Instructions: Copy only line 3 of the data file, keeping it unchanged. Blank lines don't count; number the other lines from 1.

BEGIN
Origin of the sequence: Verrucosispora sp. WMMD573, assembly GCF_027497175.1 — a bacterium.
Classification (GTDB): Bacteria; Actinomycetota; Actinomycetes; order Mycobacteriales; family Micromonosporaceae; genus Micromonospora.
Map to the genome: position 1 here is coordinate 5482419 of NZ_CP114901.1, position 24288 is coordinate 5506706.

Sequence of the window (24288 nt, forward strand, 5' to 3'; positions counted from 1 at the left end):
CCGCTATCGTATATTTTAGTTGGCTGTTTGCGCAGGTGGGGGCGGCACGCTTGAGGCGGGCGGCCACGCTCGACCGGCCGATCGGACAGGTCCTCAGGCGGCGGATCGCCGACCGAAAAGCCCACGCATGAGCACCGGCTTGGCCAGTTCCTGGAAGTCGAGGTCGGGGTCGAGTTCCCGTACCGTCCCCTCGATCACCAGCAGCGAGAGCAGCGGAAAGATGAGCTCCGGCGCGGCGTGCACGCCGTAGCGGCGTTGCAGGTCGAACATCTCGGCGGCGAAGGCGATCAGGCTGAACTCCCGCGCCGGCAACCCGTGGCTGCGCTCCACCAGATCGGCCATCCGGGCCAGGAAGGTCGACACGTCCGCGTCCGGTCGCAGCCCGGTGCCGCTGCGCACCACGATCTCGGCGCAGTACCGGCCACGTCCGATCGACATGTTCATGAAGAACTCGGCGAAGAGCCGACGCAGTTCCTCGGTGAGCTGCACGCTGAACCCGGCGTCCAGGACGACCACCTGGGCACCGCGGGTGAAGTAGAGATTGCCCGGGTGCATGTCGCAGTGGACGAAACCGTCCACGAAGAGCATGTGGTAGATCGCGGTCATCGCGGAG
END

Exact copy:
Map to the genome: position 1 here is coordinate 5482419 of NZ_CP114901.1, position 24288 is coordinate 5506706.